The most rewarding family philanthropy reflects the shared values and interests of all family members.
Millennials and Gen Zers may have different ideas about how to give but tend to have similar views on why they give. This is due, in large part, to the formative lessons learned from their parents and grandparents. In a recent survey administered by 21/64, almost 90% of those surveyed said their giving was influenced by their parents, and 63% said their grandparents had inspired them to give.1 The survey further indicates that by taking the time to articulate and model your values and interests with your family, you can potentially help influence and shape the next generation of donors. If you are just beginning to have these conversations, it is important to also give younger family members an opportunity to share their interests with you.
To assist you in initiating this dialogue, we have provided five sets of questions that can help you have meaningful conversations and spark your family’s exchange of ideas and perspectives:
Reflect on these foundational questions before engaging your family members:
- Why do you want to include the next generation in your philanthropy?
- Who will participate in the family’s philanthropy?
- Have you determined how much time you and your family are willing to commit to charitable giving?
- Have you settled on using one or more charitable giving vehicles, such as a donor advised fund or private foundation, to facilitate your giving?
Sharing values with your family can empower them, build trust, encourage accountability and establish expectations. Communicating your giving philosophy with your family can make it easier for them to understand your motivations and create and continue a family philanthropy legacy. Before having these conversations, ask yourself the following:
- What motivates you to give?
- What values have your family and other role models passed on to you?
- What are some of your favorite family traditions?
- What past experiences have shaped your beliefs or thinking?
- What are some of your family’s most important shared values?
In order to plan for your family’s philanthropy in a way that takes all perspectives into account, it is important to understand how your family currently discusses topics that are important. You want to create a comfortable and open space for dialogue. Whether these conversations happen in an informal setting or in a formal family meeting, you may want to discuss your philanthropic endeavors in the same manner. Ask the following:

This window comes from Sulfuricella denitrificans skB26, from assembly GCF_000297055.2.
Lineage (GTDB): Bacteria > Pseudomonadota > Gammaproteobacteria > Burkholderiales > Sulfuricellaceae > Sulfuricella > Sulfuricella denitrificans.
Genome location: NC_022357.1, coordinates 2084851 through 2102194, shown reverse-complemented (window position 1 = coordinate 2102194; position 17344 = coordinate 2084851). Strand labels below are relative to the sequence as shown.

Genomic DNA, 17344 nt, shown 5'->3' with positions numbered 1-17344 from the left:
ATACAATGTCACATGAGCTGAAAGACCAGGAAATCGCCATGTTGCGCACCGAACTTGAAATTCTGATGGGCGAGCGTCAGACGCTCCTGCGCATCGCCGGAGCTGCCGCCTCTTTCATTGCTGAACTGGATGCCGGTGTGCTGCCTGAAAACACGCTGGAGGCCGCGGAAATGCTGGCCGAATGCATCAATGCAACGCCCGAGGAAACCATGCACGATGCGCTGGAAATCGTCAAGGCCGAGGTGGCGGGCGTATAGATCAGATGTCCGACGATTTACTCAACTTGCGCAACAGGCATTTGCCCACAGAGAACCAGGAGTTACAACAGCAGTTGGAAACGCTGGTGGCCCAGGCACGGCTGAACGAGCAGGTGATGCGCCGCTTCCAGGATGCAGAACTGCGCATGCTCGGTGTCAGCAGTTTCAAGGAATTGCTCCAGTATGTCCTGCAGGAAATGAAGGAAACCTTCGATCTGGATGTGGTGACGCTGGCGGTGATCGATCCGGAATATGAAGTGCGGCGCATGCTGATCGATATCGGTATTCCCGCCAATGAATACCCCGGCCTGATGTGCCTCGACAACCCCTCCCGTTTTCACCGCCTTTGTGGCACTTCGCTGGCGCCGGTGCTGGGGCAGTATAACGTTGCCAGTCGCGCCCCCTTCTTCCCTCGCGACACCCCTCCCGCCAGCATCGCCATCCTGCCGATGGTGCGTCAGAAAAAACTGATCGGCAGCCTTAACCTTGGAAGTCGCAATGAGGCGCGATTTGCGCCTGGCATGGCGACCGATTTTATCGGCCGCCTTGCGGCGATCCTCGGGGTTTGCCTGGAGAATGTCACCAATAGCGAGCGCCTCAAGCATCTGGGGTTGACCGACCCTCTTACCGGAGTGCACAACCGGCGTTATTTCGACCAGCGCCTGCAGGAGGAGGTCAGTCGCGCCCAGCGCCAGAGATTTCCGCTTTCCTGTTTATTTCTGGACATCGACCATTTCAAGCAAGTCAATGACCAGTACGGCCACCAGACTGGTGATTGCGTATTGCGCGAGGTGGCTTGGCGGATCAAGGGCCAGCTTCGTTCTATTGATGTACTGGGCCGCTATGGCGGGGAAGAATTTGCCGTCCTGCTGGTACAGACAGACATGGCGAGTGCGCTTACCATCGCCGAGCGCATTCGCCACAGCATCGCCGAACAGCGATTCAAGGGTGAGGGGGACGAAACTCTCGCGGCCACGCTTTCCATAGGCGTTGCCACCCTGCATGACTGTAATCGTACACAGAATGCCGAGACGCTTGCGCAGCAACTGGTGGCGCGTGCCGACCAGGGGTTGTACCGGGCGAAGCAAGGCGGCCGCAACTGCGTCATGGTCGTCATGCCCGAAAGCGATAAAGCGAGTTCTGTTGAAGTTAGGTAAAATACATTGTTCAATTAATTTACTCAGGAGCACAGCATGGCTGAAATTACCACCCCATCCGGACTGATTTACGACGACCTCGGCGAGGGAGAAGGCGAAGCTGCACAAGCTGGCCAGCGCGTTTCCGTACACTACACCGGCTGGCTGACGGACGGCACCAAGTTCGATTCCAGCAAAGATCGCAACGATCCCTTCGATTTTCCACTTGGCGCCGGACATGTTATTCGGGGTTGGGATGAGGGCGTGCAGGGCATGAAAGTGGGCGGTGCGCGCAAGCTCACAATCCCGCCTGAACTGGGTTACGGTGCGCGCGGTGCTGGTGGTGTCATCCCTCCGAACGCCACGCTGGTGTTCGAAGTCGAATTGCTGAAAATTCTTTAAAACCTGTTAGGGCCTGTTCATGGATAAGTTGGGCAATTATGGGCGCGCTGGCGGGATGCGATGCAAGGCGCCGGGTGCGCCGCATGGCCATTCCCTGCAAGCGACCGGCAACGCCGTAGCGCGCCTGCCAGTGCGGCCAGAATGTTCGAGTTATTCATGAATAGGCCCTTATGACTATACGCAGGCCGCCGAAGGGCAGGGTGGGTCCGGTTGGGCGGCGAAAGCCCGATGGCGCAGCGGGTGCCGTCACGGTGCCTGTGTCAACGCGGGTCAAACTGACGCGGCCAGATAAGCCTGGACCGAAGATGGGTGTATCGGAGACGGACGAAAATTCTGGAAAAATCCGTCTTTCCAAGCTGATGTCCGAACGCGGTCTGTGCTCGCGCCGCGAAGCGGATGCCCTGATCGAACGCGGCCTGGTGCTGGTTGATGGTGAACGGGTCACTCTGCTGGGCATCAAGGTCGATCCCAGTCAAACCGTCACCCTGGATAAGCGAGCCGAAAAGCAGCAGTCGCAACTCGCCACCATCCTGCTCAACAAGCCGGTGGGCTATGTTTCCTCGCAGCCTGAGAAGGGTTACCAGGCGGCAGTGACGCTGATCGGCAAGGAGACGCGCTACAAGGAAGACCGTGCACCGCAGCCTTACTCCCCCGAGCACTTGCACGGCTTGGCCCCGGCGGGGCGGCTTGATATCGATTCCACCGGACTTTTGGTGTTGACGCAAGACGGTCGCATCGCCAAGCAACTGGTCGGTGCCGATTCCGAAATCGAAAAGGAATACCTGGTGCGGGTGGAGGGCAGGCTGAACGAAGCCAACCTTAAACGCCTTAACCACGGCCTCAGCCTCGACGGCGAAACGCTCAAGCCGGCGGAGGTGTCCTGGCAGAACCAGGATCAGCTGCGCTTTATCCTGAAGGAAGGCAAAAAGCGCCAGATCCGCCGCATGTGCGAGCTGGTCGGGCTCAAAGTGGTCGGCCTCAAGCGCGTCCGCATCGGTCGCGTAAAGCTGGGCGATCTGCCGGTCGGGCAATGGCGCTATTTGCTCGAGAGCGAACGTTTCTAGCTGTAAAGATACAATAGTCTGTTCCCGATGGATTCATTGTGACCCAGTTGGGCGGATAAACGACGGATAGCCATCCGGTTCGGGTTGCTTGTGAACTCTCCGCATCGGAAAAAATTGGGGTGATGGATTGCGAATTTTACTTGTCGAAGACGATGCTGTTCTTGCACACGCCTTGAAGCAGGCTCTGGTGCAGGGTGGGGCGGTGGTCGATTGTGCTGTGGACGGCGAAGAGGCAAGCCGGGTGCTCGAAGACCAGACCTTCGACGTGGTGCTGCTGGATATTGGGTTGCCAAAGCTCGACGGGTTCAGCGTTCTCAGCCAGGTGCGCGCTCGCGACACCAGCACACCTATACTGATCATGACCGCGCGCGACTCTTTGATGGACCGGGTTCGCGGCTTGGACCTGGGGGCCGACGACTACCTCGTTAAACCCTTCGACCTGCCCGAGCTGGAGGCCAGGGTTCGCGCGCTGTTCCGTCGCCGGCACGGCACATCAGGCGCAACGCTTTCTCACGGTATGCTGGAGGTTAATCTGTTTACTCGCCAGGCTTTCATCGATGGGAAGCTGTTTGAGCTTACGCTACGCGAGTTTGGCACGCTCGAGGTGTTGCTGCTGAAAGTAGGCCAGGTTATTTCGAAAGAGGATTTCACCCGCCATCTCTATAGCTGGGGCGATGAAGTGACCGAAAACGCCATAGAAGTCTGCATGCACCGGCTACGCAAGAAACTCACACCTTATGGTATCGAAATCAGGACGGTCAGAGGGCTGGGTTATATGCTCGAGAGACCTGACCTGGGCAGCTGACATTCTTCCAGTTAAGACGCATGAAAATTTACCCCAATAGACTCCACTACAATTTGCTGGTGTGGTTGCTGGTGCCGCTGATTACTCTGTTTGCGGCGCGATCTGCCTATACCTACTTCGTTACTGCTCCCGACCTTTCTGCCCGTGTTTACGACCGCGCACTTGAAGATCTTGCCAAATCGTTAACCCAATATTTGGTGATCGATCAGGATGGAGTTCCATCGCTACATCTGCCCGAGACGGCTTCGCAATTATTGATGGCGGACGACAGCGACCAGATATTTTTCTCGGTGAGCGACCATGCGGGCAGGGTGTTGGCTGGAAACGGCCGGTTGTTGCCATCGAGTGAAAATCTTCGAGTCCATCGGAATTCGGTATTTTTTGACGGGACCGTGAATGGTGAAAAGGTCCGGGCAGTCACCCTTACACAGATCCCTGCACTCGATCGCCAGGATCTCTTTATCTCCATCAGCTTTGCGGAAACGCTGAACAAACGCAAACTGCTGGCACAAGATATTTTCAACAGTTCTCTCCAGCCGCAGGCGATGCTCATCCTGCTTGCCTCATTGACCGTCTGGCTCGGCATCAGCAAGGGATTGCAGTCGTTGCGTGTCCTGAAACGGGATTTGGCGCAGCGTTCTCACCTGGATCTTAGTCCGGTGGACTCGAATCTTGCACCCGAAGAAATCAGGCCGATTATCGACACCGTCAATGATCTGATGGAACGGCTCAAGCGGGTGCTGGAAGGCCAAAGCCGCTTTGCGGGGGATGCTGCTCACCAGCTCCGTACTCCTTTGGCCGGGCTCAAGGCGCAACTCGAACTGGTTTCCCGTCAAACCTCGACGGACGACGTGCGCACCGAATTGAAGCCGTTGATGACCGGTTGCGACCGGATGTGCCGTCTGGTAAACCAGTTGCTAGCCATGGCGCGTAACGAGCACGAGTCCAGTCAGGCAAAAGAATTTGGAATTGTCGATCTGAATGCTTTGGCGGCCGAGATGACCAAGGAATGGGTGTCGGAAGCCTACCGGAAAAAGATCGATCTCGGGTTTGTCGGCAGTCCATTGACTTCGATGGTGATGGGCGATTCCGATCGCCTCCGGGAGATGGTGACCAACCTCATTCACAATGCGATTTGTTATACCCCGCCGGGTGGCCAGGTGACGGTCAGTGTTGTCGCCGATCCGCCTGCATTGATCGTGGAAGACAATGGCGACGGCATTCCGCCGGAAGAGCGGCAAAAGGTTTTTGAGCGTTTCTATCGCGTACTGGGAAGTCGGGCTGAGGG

- What are your current norms or ways of communicating?
- Where do meaningful family conversations take place?
- Does your family currently make any decisions together about family wealth and/or charitable matters?
Once you have shared your values, it is important to listen to and create space for family members who will participate in your family philanthropy. If family members feel as if they are not being heard or that their perspectives are not important, they are less likely to engage. Consider asking:
- What issues, causes or organizations excite other family members?
- How much and in what ways do you think other family members would like to be involved in philanthropy?
- How much do you know about the causes that interest other family members?
- Are there common areas of interest to the whole family?
Take some time to reflect on the information and ideas shared by younger family members and look for opportunities to deepen their understanding of the issues that matter most to them. Next, take steps to include them in your current philanthropic activities. You might consider:
- How much do your children or grandchildren know about your current philanthropic activities?
- What have you shared about how you would like them to be involved in the family’s philanthropic plans?
- Are you willing to spend the time necessary to prepare your family members for philanthropic stewardship?
Once you have been able to share your interests and values with your family and have gained a better understanding of how they would like to be involved, you can continue to explore opportunities for family engagement. Keep in mind that effective engagement of the next generation is not a one-time event. You will be more successful when family members are exposed to a series of informal conversations and activities that build over time.
- Sharna Goldseeker and Michael Moody, “Generation Impact: How Next Gen Donors Are Revolutionizing Giving,” 2017, pg. 178. 21/64 is an independent, nonprofit practice considered an authority on engaging the next generation in philanthropy.